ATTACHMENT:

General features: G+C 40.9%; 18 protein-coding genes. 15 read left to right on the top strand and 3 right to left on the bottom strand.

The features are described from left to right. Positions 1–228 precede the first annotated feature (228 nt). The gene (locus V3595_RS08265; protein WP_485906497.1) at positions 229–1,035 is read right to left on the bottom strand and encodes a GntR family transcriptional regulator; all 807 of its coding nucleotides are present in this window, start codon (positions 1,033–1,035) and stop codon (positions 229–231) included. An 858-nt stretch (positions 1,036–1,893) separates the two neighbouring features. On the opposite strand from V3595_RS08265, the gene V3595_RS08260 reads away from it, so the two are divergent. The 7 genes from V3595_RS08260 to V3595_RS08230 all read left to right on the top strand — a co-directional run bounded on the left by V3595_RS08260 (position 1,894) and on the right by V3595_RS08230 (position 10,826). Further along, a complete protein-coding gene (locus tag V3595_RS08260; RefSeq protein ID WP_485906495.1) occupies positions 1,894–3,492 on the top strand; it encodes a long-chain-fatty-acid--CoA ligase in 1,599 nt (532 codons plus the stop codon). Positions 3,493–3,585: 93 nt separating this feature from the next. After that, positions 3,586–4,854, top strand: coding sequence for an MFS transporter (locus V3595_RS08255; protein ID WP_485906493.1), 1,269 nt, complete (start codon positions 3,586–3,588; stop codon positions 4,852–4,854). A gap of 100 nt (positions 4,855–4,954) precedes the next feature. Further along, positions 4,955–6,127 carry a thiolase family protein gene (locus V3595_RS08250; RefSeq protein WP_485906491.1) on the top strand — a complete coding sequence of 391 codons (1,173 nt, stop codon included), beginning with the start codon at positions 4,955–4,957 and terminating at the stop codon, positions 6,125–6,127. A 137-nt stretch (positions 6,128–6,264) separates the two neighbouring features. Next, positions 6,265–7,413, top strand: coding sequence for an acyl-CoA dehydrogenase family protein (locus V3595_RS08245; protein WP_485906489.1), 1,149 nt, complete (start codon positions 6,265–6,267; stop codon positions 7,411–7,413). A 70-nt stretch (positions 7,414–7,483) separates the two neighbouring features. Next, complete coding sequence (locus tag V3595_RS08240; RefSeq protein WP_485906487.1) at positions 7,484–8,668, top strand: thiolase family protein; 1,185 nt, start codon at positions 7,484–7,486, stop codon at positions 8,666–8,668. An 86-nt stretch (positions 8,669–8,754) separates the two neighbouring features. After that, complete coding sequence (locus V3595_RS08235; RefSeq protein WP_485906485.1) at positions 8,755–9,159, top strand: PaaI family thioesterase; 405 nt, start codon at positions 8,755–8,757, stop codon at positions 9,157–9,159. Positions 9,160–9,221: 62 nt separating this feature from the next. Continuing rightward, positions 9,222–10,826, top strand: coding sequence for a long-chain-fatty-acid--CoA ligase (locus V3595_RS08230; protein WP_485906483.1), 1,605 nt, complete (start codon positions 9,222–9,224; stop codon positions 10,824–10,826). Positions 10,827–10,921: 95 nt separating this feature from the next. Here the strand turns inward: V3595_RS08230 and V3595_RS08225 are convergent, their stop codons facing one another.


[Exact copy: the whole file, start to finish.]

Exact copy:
General features: G+C 40.9%; 18 protein-coding genes. 15 read left to right on the top strand and 3 right to left on the bottom strand.

The features are described from left to right. Positions 1–228 precede the first annotated feature (228 nt). The gene (locus V3595_RS08265; protein WP_485906497.1) at positions 229–1,035 is read right to left on the bottom strand and encodes a GntR family transcriptional regulator; all 807 of its coding nucleotides are present in this window, start codon (positions 1,033–1,035) and stop codon (positions 229–231) included. An 858-nt stretch (positions 1,036–1,893) separates the two neighbouring features. On the opposite strand from V3595_RS08265, the gene V3595_RS08260 reads away from it, so the two are divergent. The 7 genes from V3595_RS08260 to V3595_RS08230 all read left to right on the top strand — a co-directional run bounded on the left by V3595_RS08260 (position 1,894) and on the right by V3595_RS08230 (position 10,826). Further along, a complete protein-coding gene (locus tag V3595_RS08260; RefSeq protein ID WP_485906495.1) occupies positions 1,894–3,492 on the top strand; it encodes a long-chain-fatty-acid--CoA ligase in 1,599 nt (532 codons plus the stop codon). Positions 3,493–3,585: 93 nt separating this feature from the next. After that, positions 3,586–4,854, top strand: coding sequence for an MFS transporter (locus V3595_RS08255; protein ID WP_485906493.1), 1,269 nt, complete (start codon positions 3,586–3,588; stop codon positions 4,852–4,854). A gap of 100 nt (positions 4,855–4,954) precedes the next feature. Further along, positions 4,955–6,127 carry a thiolase family protein gene (locus V3595_RS08250; RefSeq protein WP_485906491.1) on the top strand — a complete coding sequence of 391 codons (1,173 nt, stop codon included), beginning with the start codon at positions 4,955–4,957 and terminating at the stop codon, positions 6,125–6,127. A 137-nt stretch (positions 6,128–6,264) separates the two neighbouring features. Next, positions 6,265–7,413, top strand: coding sequence for an acyl-CoA dehydrogenase family protein (locus V3595_RS08245; protein WP_485906489.1), 1,149 nt, complete (start codon positions 6,265–6,267; stop codon positions 7,411–7,413). A 70-nt stretch (positions 7,414–7,483) separates the two neighbouring features. Next, complete coding sequence (locus tag V3595_RS08240; RefSeq protein WP_485906487.1) at positions 7,484–8,668, top strand: thiolase family protein; 1,185 nt, start codon at positions 7,484–7,486, stop codon at positions 8,666–8,668. An 86-nt stretch (positions 8,669–8,754) separates the two neighbouring features. After that, complete coding sequence (locus V3595_RS08235; RefSeq protein WP_485906485.1) at positions 8,755–9,159, top strand: PaaI family thioesterase; 405 nt, start codon at positions 8,755–8,757, stop codon at positions 9,157–9,159. Positions 9,160–9,221: 62 nt separating this feature from the next. Continuing rightward, positions 9,222–10,826, top strand: coding sequence for a long-chain-fatty-acid--CoA ligase (locus V3595_RS08230; protein WP_485906483.1), 1,605 nt, complete (start codon positions 9,222–9,224; stop codon positions 10,824–10,826). Positions 10,827–10,921: 95 nt separating this feature from the next. Here the strand turns inward: V3595_RS08230 and V3595_RS08225 are convergent, their stop codons facing one another.